Contented Worldliness: A Sneaky Foe

After attending a production of “C. W. Lewis on Stage” this week, my husband and I both came away impressed by one particular phrase: “contented worldliness.” It comes from Lewis’s The Screwtape Letters, in which Screwtape, an experienced demon, is coaching his nephew on the finer points of tempting humans. In this passage, Screwtape discusses the problem of war:

And how disastrous for us is the continual remembrance of death which war enforces. One of our best weapons, contented worldliness, is rendered useless.  (p. 27 of the 1982 paperback edition)

Now it’s true that contentment is generally a good thing. The Bible urges us to embrace it (Philippians 4:11-12; 1 Timothy 6:6; Hebrews 13:5).But we’re also warned:

Be careful that you do not forget the Lord your God, failing to observe his commands, his laws and his decrees that I am giving you this day. Otherwise, when you eat and are satisfied, when you build fine houses and settle down, and when your herds and flocks grow large and your silver and gold increase and all you have is multiplied, then your heart will become proud and you will forget the Lord your God (Deuteronomy 8:11-14, NIV).

In other words, when our worldly existence is free of obvious threat, a subtler enemy lurks at our door. His name is Contented Worldliness.

photo by Mark Owens -
photo by Mark Owens –

Picture a father who has just come home from a long trip. Of course, he comes bearing gifts because he thought of his kids often during his absence. But what he really wants is the reunion with his family. He wants them to smother him in joyous hugs and kisses while exclaiming, “We missed you, Daddy!”

Contented Worldliness turns us into children who grab the gift from our father’s hands, tear off the wrapping and packaging, and race away to play with our new toys.

Where does that leave God? At the door, standing in a pile of trash and yearning for a hug.

Hosea sums up Contented Worldliness this way: “When they were satisfied, they became proud; then they forgot me” (Hosea 13:6, NIV). And Scripture provides us with many examples of this foe’s handiwork. David’s faith was strong when he had to fight giants and evade murderers; but he fell (hard!) when his position and reputation were secure. We see this pattern repeated in the lives of Solomon, Asa, Hezekiah, and others.

So how do we fight this threat? That same passage in Deuteronomy gives us the solution: “Be careful that you do not forget the Lord your God, failing to observe his commands, his laws and his decrees that I am giving you this day” (verse 11). But I also like the way Screwtape puts it:

Remember, always, that He really likes the little vermin, and sets an absurd value on the distinctness of every one of them. When He talks of their losing their selves, He means only abandoning the clamour of self-will; once they have done that, He really gives them back all their personality, and boasts (I am afraid, sincerely) that when they are wholly His they will be more themselves than ever. (The Screwtape Letters, p. 59)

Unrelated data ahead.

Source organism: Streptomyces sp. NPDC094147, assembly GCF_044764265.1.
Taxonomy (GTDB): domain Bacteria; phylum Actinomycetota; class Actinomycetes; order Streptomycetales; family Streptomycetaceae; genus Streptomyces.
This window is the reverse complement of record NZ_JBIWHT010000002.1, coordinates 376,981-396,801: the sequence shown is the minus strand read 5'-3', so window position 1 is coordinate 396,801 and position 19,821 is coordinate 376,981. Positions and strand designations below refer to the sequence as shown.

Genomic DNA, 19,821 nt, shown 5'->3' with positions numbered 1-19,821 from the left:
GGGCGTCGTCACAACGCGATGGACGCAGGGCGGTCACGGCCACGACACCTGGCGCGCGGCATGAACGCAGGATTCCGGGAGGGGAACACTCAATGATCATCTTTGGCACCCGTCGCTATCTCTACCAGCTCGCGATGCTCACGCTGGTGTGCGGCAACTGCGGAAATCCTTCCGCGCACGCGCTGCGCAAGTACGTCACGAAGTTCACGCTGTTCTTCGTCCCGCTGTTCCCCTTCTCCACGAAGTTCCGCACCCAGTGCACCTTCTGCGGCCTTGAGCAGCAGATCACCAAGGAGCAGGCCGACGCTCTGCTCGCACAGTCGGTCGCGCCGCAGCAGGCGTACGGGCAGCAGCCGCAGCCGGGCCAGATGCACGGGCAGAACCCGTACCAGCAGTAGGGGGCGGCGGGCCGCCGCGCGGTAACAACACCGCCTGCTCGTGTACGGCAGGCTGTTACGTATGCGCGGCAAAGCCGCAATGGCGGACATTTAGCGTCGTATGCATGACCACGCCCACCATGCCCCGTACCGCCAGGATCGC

For my part, I find there’s no better way of “abandoning the clamour of self-will” than to spend time daily (at least) with the Daddy who “sets such an absurd value” on me.

What about you—how do you battle Contented Worldliness?

Warning: Biohazard

A nasty virus like smallpox or ebola is never “safe,” even when it’s contained in a laboratory. A contained biohazard is safer, but it is never safe.

biohazard - flickr - plsasterousNo matter how many times a lab technician sees a sign like this one, she can never, ever grow lax in her protocols for suiting up, handling, and disposing of the biohazards she sees every day. Even if she spends her entire life working in this lab, she must not lose respect for the danger. Her life depends on it.

As Christians, perhaps we should adopt a similar mindset regarding sin. Like that lab technician, we spend our entire lives around danger. Yet we can’t afford to get comfortable with sin.

Instead, we should respect it for the dangerous animal it is. We shouldn’t take it out of its box and play with it, foolishly believing that we’ve got it adequately caged, declawed, and under control. Sin is always dangerous.

Moses understood this. “He chose to be mistreated along with the people of God rather than to enjoy the fleeting pleasures of sin. He regarded disgrace for the sake of Christ as of greater value than the treasures of Egypt, because he was looking ahead to his reward” (Hebrews 11:25, 26, NIV).

Like Moses—and like that lab technician—we must always respect the danger of sin. Christ paid a huge price to rescue us from it.


shoes & mat - Pixabay - nuzreeWelcome to my new website! Like all remodeling jobs, it took longer than expected, but I think all the buttons and links are working now. So kick your shoes off, have a look around, and make yourself at home.

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What’s Wrong with Resolutions?

There’s something magical about the idea of making New Year’s resolutions, of envisioning ourselves healthier, holier, and more productive by the time another year rolls around. But statistics tell us that our usual methods of making resolutions aren’t terribly effective in actually getting things done.


For me, a resolution is too much like a promise to myself. Once I break that promise, it’s broken for the whole year. The result is that I end up feeling like a failure. Maybe you can relate to this problem.